U.S. stocks opened higher Friday, with the Dow Jones Industrial Average topping the symbolic 18,000 mark in the morning, after oil prices rose above $60 a barrel for the first time in 2015. The move comes a day after all three major U.S. indices closed at their highest level this year.

The blue-chip Dow smashed the 18,000 milestone for the first time on Dec. 23, 2014, after data revealed the U.S. economy grew at its quickest pace in more than a decade in the third quarter.

The Dow, which measures the share prices of 30 large industrial companies, gained 46.84 points, or 0.26 percent, at 18,019.22; the S&P 500 stock index added 5.15 points, or 0.23 percent, at 2,093.33. The Nasdaq Composite rose 13.37 points, or 0.28 percent, at 4,871.21.

The recent rebound in global oil prices has been driven by the sharp drop in the number of rigs drilling and the slew of announcements from major oil companies that are cutting back on investment, says London-based firm Capital Economics.

“The rebound in the price of Brent over the last two weeks supports our view that oil prices will gradually climb back to around $70 per barrel over the medium term, helped on their way by further evidence of reductions in investment. However, we do not expect prices to shoot back to $100 anytime soon,” Tom Pugh, commodities economist at Capital Economics, said in a research note Friday.

Brent crude, the benchmark for global oil prices, added $2.20 to $61.48 a barrel for April 15 delivery on the London ICE Futures Exchange. West Texas Intermediate crude, the benchmark for U.S. oil prices, added $1.54 to $52.75 a barrel for March 15 delivery on the New York Mercantile Exchange.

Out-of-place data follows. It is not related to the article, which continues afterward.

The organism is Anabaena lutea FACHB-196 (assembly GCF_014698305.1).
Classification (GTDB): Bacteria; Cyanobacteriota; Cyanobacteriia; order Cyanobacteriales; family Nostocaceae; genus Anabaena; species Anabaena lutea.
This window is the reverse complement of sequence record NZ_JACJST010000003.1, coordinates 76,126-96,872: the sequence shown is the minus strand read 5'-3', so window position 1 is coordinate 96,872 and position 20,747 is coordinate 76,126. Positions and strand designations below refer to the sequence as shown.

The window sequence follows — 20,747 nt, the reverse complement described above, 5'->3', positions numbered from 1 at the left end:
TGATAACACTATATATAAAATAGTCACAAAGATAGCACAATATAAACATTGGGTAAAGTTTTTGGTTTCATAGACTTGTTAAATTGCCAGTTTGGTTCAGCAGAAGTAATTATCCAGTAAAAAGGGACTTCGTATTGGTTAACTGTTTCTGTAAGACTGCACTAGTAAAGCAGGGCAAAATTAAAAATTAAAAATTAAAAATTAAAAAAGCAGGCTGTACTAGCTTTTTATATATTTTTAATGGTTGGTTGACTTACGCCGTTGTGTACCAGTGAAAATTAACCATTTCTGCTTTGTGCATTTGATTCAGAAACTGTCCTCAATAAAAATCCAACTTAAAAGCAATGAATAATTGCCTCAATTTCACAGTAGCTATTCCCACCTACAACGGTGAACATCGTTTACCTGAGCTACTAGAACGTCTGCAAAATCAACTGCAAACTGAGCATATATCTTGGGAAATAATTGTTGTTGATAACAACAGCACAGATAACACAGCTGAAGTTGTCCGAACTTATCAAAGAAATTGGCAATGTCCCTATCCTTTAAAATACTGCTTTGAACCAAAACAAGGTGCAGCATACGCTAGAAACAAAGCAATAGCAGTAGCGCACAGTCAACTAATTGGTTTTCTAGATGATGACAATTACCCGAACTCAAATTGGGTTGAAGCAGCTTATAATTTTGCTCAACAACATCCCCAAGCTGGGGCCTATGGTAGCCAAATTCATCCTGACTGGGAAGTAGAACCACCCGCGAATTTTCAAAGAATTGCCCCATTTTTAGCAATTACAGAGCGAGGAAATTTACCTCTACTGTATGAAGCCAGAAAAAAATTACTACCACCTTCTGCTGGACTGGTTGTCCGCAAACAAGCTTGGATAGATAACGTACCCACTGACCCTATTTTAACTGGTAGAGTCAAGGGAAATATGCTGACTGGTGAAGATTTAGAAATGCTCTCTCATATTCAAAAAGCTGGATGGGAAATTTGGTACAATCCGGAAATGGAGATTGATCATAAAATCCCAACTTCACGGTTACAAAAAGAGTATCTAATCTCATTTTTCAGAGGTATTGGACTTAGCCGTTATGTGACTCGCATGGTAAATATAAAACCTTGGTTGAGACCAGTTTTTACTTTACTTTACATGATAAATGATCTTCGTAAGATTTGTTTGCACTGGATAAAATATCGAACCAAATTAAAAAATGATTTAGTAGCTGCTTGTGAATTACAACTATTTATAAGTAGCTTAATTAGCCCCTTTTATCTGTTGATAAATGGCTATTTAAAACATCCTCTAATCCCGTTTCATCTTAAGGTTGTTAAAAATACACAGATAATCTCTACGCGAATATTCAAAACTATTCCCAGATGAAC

The global markets also got a boost after the eurozone economy expanded more than expected last quarter, boosted by strong growth in Germany, Europe's largest economy. Gross domestic product in the 18 countries that share the euro, rose 0.3 percent in the fourth quarter over the previous period. 

Separate data Friday showed U.S. consumer sentiment fell in February, dropping from an 11-year high. Consumer sentiment, an economic indicator of the overall health of the U.S. economy, fell to 93.6 this month, below the final reading of 98.1 in January, the University of Michigan's preliminary February reading showed Friday. Economists had forecast consumer sentiment would remain at 98.1, according to analysts polled by Thomson Reuters.

Although confidence reversed January’s gains, returning to the December level, the Sentiment Index was still higher than any other time since January 2007.

“Consumer optimism slipped in early February due to renewed concerns over employment and wage growth as well as a diminished outlook for the domestic economy,” Richard Curtin, chief economist at Surveys of Consumers, said in statement Friday. “Low gas prices have especially helped lower income households, although consumers now widely anticipate that gas prices will edge upward during the year ahead.”